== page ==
For Mark Roberts’ Use: Whether you are currently retired or still in the planning phase, you’ve already figured out a few things: You need to establish a stable stream of income, Social Security will comprise part of that income, and that income needs to cover your living expenses and accommodate inflation.
On that last note, inflation is the reason behind periodic cost of living adjustments (COLA), issued by Social Security. Each fall, the Administration announces whether they will increase benefits payments for the following year, along with the amount of the increase. The COLA takes effect beginning January 1 of the following year.
For the past few years (since 2012, to be exact), COLAs have been small to nonexistent. Sometimes the inflation rate remains flat, and the Administration decides that an increase in benefits is not warranted. But last month, they announced that the COLA for 2018 will be 2 percent. It’s still a modest increase, but the largest we’ve seen in five years.
So, you might be wondering what 2 percent means to Social Security recipients. For 2018, the COLA translates into an extra 27 dollars per month for the average beneficiary. Of course, those numbers are based on averages; your exact Social Security benefit is calculated based upon your work history, and might deviate slightly or significantly from those figures.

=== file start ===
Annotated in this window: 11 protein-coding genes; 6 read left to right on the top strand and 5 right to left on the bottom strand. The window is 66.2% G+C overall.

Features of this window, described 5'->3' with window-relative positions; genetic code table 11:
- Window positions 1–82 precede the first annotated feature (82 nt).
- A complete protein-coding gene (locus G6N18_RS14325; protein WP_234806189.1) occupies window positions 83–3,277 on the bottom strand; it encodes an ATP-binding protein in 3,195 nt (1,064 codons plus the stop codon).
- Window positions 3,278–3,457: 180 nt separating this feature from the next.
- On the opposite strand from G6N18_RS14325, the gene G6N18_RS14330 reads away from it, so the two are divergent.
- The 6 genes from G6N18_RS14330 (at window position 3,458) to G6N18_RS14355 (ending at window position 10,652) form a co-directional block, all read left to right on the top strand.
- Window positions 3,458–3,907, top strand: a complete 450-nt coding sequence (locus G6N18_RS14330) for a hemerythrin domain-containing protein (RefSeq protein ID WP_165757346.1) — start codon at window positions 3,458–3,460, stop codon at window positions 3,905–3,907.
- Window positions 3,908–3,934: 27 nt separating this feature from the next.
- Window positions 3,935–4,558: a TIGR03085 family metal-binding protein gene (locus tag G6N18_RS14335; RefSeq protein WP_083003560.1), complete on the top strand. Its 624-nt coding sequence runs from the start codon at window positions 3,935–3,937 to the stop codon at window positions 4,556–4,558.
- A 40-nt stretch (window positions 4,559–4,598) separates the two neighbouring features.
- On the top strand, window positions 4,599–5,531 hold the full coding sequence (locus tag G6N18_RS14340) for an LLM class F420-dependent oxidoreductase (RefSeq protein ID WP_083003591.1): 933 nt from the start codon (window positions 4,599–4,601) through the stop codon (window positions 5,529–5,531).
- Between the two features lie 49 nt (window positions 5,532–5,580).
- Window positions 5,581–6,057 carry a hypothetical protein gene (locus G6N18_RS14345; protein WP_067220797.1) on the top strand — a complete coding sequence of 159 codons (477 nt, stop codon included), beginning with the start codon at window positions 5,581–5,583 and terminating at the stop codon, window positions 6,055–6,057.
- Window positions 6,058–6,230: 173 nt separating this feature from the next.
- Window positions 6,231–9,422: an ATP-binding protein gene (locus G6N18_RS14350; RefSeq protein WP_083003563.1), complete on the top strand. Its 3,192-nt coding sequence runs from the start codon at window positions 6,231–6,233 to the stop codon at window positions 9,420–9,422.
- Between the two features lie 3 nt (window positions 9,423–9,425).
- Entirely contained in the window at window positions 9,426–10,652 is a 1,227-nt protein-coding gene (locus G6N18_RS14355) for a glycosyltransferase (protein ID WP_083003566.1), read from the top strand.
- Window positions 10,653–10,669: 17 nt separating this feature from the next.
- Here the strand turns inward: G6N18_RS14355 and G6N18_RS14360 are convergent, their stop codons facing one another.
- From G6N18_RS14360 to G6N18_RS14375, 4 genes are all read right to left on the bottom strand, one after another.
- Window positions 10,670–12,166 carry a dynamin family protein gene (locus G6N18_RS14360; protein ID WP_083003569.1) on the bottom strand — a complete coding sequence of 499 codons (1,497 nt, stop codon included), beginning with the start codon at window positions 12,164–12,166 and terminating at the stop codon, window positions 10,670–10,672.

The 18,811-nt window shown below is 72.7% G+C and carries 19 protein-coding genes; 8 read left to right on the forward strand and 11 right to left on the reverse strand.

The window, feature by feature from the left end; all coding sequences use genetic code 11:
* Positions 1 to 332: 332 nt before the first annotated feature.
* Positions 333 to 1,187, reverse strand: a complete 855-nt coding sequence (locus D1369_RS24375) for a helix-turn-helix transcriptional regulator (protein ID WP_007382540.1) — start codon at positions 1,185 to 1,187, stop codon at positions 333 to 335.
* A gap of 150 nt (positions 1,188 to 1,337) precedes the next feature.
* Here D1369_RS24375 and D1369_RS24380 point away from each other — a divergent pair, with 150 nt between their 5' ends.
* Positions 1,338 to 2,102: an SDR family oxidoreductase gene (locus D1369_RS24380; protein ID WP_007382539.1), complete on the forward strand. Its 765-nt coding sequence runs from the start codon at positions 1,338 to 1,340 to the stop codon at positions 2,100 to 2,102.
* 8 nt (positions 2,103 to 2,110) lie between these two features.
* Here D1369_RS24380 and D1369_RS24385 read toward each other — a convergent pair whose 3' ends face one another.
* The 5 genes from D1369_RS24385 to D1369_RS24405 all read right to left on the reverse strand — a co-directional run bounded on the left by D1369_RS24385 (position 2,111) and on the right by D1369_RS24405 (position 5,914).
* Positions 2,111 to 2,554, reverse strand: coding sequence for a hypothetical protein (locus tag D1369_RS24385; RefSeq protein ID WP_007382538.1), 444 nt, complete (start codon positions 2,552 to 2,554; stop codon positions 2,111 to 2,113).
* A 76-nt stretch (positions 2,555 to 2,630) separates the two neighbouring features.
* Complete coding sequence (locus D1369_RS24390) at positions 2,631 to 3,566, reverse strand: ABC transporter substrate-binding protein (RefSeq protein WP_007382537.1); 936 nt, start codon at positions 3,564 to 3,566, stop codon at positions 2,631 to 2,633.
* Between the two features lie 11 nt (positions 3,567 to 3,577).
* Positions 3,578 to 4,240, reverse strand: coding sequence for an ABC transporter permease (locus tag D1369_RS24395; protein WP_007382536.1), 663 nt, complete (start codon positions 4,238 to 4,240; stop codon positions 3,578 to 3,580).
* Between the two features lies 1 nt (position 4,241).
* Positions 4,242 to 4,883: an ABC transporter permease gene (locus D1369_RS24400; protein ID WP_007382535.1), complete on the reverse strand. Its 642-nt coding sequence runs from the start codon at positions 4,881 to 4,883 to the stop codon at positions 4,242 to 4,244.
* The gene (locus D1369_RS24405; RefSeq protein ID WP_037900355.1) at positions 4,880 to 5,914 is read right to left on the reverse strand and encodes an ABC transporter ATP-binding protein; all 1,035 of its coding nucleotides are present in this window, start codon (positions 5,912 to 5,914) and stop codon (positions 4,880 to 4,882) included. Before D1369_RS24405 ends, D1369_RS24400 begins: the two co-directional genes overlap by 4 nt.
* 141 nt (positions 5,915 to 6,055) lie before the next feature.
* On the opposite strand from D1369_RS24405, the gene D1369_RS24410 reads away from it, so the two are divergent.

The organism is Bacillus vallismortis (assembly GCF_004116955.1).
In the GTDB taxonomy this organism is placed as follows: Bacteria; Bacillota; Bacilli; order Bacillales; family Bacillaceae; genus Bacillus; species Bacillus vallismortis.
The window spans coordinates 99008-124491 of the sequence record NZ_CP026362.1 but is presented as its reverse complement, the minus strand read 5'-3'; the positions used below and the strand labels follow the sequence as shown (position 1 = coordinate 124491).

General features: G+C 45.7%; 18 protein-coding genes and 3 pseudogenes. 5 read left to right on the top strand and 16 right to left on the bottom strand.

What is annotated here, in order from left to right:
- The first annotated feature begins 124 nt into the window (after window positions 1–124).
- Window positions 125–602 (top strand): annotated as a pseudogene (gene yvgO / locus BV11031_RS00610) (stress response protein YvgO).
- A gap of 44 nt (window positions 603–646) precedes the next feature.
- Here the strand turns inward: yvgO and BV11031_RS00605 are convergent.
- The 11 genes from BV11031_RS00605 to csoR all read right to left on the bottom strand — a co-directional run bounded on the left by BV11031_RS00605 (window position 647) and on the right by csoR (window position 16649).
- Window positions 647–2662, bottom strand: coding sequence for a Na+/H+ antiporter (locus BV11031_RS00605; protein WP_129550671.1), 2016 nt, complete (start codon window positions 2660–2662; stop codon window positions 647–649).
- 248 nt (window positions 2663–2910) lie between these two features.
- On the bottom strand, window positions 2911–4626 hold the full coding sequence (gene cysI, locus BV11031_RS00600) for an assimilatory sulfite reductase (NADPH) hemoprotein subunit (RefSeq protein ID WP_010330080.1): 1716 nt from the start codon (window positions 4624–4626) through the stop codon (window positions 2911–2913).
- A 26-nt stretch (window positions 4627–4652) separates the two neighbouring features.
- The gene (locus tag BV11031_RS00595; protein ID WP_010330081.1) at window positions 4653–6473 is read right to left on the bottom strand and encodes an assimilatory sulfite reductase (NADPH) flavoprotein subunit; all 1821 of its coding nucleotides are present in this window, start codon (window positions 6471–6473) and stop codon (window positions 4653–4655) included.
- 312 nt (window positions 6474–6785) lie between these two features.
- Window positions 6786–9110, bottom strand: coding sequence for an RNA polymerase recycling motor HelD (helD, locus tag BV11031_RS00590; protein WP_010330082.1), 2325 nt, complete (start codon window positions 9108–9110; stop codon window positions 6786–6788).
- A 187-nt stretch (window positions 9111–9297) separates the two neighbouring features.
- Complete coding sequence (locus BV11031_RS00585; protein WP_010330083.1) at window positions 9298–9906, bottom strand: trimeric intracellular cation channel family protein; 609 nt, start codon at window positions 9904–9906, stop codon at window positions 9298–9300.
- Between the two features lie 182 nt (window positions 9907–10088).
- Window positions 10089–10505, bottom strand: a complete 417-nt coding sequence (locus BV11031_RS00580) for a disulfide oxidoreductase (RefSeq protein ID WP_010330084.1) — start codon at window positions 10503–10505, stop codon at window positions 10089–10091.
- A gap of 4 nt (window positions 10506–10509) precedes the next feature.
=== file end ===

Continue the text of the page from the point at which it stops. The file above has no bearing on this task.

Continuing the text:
Any amount of money added to retiree budgets is a good thing. However, we shouldn’t forget the lessons we’ve learned from Social Security COLAs in recent years. A benefits hike is not guaranteed from one year to the next, and sometimes the adjustment can be disappointingly small. And while inflation might remain nearly flat, that doesn’t mean your own expenses aren’t soaring for one reason or another.
The takeaway lesson here is that Social Security will probably continue to issue COLAs in most years. But we can’t be sure of how much those adjustments will be, or that they will happen every single year. So, meet with us regularly as you plan your retirement, and we will continue to discuss other ways of establishing streams of income to meet your needs.